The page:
Three Senators Now Say Sotomayor Will Uphold Roe v. Wade

By Peter J. Smith

WASHINGTON, D.C., June 5, 2009 ( – As Sonia Sotomayor finishes making the rounds on Capitol Hill, meeting individually with lawmakers, two more US senators insist the Supreme Court nominee will continue to uphold legal abortion by maintaining Roe v. Wade as the law of the land.

Democratic Senator Ron Wyden from Oregon has become the third US Senator to affirm that Sotomayor will respect abortion law set by the legal precedent of Roe v. Wade, the 1973 Supreme Court decision that, along with its companion case Doe v. Bolton, legalized abortion on demand in all fifty US states.

“She acknowledged that Roe v Wade was precedent and established law,” said Wyden according to a report by the Oregonian.

Wyden reiterated the point and added, “Let me be clear. What I was looking for, particularly on that point, was to hear a nominee who was not going to trifle with precedent and the rule or law. She made that very clear.”

According to Politico, US Senator Olympia Snowe (R-Maine) has also stated her belief that Sotomayor would stand by Roe, although Snowe did not indicate that she would support Sotomayor’s nomination. Snowe had a 45 minute interview with Sotomayor and stated that “the essence of her approach is deference to the rule of law” and that Sotomayor had expressed her opinion that Roe v. Wade is settled law.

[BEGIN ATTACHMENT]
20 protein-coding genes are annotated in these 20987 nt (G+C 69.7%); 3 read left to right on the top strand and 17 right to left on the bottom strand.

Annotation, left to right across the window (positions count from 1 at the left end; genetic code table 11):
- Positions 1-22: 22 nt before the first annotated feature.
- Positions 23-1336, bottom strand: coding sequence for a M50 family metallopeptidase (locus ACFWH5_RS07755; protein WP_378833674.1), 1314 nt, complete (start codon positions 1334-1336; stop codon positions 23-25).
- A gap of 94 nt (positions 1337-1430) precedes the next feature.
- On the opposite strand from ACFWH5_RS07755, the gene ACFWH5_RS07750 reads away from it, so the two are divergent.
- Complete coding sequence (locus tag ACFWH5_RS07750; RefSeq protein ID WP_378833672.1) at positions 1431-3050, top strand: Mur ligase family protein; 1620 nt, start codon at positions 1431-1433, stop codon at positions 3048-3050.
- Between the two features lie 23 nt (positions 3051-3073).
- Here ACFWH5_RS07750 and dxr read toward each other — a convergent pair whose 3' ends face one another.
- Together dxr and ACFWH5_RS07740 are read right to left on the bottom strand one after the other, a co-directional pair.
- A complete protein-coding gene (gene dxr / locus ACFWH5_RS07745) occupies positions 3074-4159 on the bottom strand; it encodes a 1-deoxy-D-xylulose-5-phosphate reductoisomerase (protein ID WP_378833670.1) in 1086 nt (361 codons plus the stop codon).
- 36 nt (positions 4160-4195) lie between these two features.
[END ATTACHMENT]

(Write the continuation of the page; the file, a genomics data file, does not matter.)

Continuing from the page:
Senator Diane Feinstein (D-Calif.), one of the foremost advocates of abortion in the US Senate, had also met privately with Sotomayor and was first to express her conviction that she would adhere to the precedent of Roe.

The idea that Sotomayor would uphold Roe comes hardly as a surprise, as President Obama would not likely jeopardize the current 5 – 4 pro-Roe majority in the Supreme Court with a nominee unknown on abortion (see coverage).

However the lack of written decisions reflecting Sotomayor’s legal reasoning on abortion has generated some discomfort among Obama’s pro-abortion constituencies who are looking for reassurance that Sotomayor will not turn out to be like David Souter, the associate justice she replaces. Souter had been advertized as an anti-Roe judge and pro-life during his confirmation process under George H. W. Bush, but voted to uphold Roe in the 1992 Planned Parenthood v. Casey decision, instead of striking that precedent down as was expected, and thus return the matter of abortion to the individual states.

See related coverage:

Is Sotomayor a “Souter” on Roe v. Wade for the Abortion Movement? All Signs Point to No 

Senator Feinstein Assures Pro-Aborts: Sotomayor "Respects Precedent" Set by Roe v. Wade

Share this article